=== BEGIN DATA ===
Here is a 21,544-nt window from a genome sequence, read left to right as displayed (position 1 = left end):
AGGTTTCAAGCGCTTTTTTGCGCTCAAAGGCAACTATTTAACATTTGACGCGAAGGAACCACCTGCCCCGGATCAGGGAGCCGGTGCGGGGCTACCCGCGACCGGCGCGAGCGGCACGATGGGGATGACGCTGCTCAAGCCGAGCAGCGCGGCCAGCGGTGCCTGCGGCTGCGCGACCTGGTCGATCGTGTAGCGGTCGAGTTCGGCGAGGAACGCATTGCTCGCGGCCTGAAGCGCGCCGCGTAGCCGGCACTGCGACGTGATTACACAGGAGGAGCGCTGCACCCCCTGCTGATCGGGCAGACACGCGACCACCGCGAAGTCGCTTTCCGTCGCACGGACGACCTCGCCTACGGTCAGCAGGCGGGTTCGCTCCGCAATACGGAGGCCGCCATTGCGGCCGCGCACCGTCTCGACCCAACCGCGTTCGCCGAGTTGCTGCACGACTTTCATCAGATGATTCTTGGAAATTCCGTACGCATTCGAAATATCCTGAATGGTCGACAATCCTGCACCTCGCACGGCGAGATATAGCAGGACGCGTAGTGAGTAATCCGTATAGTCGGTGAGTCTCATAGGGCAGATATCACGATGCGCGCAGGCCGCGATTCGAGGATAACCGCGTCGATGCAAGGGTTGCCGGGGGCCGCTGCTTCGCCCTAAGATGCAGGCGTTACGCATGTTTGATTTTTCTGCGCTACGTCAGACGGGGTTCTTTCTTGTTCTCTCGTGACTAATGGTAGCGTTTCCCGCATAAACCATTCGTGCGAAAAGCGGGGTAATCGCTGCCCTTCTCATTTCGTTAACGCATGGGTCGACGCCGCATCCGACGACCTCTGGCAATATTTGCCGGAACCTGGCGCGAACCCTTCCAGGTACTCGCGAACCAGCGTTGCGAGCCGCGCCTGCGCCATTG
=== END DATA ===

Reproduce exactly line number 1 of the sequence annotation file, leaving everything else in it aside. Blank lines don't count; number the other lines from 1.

Here is a 21,544-nt window from a genome sequence, read left to right as displayed (position 1 = left end):